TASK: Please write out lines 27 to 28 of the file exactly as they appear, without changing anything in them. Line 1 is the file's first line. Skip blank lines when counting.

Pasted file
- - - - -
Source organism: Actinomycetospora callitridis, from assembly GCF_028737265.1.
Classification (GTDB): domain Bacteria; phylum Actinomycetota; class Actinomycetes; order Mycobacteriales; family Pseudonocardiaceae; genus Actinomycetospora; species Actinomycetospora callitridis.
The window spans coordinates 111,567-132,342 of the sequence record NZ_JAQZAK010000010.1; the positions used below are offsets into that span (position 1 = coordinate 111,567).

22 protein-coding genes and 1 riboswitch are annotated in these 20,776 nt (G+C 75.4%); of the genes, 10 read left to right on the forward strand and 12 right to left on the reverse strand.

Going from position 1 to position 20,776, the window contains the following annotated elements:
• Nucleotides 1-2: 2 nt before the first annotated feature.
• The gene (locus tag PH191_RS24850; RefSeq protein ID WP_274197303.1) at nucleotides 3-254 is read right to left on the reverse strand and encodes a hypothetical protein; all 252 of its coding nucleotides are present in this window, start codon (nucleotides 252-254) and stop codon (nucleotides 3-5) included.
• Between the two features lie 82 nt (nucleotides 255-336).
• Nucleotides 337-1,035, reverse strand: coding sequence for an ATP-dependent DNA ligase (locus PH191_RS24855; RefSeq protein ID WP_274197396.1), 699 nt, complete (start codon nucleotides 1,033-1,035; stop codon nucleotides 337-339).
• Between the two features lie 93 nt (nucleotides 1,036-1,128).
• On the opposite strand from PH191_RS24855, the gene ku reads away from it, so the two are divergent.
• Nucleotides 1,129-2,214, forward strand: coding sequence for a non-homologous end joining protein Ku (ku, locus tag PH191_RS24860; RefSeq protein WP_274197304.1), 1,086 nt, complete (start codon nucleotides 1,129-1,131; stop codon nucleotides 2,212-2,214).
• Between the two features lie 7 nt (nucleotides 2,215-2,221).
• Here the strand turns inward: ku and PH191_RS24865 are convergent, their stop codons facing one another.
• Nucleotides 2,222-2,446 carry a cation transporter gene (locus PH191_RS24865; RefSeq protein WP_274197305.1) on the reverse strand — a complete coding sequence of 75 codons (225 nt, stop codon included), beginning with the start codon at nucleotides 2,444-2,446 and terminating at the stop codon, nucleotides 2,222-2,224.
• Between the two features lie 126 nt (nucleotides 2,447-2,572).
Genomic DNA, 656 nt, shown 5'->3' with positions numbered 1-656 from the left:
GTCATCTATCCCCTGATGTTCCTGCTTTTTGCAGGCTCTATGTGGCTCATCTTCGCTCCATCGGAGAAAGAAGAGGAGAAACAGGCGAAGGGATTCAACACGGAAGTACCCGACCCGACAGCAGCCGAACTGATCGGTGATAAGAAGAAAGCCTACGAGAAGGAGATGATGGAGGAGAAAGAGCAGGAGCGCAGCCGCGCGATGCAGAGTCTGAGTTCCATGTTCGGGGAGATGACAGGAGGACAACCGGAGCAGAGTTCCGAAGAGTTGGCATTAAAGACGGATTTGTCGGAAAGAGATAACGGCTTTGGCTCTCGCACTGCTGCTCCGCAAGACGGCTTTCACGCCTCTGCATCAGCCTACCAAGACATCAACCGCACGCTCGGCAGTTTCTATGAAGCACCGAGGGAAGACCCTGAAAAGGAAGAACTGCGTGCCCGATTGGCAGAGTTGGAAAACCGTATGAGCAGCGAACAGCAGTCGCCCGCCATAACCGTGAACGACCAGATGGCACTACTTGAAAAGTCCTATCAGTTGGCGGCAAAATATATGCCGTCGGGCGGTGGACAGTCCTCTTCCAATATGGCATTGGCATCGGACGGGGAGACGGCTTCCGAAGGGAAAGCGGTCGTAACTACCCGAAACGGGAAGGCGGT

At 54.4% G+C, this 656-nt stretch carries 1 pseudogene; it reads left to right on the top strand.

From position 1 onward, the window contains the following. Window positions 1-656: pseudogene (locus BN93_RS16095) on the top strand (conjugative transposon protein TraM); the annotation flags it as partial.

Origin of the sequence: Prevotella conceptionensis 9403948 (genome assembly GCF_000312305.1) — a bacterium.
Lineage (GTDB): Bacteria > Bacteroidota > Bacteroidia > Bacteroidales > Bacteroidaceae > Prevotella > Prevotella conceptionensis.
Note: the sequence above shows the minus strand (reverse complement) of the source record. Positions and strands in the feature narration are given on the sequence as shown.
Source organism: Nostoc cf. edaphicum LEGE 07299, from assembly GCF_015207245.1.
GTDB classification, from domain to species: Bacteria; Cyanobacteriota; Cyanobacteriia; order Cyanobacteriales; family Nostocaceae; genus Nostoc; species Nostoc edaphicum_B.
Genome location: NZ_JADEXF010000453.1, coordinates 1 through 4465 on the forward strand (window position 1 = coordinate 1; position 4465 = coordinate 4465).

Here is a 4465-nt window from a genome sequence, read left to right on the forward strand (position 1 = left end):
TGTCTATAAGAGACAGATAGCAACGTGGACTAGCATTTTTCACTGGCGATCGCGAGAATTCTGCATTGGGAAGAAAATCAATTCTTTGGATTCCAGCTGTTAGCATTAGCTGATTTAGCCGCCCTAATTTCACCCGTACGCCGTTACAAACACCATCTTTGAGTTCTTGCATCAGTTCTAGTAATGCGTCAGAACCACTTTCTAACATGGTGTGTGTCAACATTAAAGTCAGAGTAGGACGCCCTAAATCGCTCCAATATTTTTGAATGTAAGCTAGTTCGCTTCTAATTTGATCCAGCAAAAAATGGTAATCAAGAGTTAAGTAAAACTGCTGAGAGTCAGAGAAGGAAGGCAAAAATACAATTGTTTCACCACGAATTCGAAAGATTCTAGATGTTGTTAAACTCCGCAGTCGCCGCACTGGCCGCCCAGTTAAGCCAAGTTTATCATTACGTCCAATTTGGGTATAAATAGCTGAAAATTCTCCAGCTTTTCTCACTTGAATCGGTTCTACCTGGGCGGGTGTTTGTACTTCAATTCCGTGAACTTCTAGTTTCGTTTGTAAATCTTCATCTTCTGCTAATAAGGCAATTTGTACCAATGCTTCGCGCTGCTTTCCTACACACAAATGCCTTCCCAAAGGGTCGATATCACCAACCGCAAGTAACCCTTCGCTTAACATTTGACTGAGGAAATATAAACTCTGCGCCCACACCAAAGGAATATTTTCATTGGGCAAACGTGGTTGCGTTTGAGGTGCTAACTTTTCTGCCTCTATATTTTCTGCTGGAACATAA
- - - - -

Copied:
Here is a 4465-nt window from a genome sequence, read left to right on the forward strand (position 1 = left end):
TGTCTATAAGAGACAGATAGCAACGTGGACTAGCATTTTTCACTGGCGATCGCGAGAATTCTGCATTGGGAAGAAAATCAATTCTTTGGATTCCAGCTGTTAGCATTAGCTGATTTAGCCGCCCTAATTTCACCCGTACGCCGTTACAAACACCATCTTTGAGTTCTTGCATCAGTTCTAGTAATGCGTCAGAACCACTTTCTAACATGGTGTGTGTCAACATTAAAGTCAGAGTAGGACGCCCTAAATCGCTCCAATATTTTTGAATGTAAGCTAGTTCGCTTCTAATTTGATCCAGCAAAAAATGGTAATCAAGAGTTAAGTAAAACTGCTGAGAGTCAGAGAAGGAAGGCAAAAATACAATTGTTTCACCACGAATTCGAAAGATTCTAGATGTTGTTAAACTCCGCAGTCGCCGCACTGGCCGCCCAGTTAAGCCAAGTTTATCATTACGTCCAATTTGGGTATAAATAGCTGAAAATTCTCCAGCTTTTCTCACTTGAATCGGTTCTACCTGGGCGGGTGTTTGTACTTCAATTCCGTGAACTTCTAGTTTCGTTTGTAAATCTTCATCTTCTGCTAATAAGGCAATTTGTACCAATGCTTCGCGCTGCTTTCCTACACACAAATGCCTTCCCAAAGGGTCGATATCACCAACCGCAAGTAACCCTTCGCTTAACATTTGACTGAGGAAATATAAACTCTGCGCCCACACCAAAGGAATATTTTCATTGGGCAAACGTGGTTGCGTTTGAGGTGCTAACTTTTCTGCCTCTATATTTTCTGCTGGAACATAA